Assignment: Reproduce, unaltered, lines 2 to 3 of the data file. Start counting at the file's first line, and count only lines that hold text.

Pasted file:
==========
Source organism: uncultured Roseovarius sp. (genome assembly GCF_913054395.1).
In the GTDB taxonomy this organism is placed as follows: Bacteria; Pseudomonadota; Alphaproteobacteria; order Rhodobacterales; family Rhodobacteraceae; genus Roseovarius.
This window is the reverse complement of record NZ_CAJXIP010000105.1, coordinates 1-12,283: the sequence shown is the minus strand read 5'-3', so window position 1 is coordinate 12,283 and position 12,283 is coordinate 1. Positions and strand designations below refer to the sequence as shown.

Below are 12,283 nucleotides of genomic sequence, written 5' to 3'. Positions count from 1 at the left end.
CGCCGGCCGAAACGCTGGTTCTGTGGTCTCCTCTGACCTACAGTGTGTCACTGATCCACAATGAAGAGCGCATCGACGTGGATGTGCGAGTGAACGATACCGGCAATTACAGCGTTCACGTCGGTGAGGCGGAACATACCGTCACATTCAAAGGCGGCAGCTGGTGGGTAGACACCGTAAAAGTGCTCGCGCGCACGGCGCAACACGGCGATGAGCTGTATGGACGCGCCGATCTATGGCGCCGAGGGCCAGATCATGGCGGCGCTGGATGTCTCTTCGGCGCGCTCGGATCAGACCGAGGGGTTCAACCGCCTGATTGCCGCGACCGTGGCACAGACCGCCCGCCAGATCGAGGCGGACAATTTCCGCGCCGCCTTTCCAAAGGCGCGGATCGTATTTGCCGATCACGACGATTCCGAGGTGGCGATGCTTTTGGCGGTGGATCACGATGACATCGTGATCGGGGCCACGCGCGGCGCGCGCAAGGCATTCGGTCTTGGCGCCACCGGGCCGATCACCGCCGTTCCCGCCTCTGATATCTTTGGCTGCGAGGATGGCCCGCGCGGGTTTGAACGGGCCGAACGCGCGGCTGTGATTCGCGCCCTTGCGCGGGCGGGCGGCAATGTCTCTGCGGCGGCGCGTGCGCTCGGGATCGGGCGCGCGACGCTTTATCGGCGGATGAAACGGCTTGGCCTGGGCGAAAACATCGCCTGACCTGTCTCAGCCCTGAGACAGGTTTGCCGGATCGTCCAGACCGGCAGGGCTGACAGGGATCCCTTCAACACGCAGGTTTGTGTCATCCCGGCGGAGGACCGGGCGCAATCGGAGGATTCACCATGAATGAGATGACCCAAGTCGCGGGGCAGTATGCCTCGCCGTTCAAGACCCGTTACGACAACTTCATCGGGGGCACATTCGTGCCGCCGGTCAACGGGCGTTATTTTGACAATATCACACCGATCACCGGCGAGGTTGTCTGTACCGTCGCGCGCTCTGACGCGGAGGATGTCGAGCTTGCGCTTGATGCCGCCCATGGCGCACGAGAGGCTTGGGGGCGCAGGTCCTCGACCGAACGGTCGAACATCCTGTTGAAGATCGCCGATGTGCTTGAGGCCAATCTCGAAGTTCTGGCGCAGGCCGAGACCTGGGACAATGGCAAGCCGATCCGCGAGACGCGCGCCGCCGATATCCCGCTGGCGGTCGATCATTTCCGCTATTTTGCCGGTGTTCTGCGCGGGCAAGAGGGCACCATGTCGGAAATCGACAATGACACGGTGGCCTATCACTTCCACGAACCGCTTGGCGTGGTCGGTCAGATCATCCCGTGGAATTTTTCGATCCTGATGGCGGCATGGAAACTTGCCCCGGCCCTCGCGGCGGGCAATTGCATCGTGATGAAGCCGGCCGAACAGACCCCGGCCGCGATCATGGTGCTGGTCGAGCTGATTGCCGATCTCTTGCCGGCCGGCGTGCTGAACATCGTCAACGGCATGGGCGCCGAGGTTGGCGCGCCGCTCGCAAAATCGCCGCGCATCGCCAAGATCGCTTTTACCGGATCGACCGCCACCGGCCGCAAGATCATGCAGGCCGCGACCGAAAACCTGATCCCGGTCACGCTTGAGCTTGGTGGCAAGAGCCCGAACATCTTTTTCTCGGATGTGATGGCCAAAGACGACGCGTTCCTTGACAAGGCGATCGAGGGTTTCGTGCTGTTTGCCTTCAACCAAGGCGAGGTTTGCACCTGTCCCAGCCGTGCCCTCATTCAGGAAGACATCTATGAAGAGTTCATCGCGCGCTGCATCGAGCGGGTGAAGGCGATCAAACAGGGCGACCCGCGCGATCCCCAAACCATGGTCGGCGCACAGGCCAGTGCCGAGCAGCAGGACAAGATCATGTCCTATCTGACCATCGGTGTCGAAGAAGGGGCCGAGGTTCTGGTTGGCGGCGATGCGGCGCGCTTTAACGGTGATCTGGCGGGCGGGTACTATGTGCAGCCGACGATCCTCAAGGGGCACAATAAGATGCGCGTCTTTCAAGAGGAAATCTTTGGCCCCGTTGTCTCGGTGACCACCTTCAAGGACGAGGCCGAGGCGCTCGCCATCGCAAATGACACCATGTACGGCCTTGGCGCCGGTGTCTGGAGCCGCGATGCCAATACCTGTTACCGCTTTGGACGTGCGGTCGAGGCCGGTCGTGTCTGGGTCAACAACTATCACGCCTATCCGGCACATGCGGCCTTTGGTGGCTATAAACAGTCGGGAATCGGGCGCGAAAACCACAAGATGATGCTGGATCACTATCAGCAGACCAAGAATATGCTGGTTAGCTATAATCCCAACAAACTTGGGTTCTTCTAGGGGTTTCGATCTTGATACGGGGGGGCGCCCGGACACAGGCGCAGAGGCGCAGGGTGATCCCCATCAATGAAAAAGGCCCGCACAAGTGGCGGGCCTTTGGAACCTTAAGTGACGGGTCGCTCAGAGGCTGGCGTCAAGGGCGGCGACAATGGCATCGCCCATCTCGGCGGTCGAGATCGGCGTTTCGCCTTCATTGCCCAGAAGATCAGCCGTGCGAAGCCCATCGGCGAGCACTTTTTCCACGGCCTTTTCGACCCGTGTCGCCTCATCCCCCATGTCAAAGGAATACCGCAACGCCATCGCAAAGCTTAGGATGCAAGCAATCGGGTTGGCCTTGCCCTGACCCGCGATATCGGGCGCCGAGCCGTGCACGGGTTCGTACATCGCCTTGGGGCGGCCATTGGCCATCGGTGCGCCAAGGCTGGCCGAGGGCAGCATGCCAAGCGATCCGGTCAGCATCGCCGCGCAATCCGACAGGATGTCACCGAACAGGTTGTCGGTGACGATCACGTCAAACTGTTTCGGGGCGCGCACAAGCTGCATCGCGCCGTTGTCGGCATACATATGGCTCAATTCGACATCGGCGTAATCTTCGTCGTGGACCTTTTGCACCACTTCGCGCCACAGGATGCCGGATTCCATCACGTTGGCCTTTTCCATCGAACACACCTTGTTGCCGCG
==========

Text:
In the GTDB taxonomy this organism is placed as follows: Bacteria; Pseudomonadota; Alphaproteobacteria; order Rhodobacterales; family Rhodobacteraceae; genus Roseovarius.
This window is the reverse complement of record NZ_CAJXIP010000105.1, coordinates 1-12,283: the sequence shown is the minus strand read 5'-3', so window position 1 is coordinate 12,283 and position 12,283 is coordinate 1. Positions and strand designations below refer to the sequence as shown.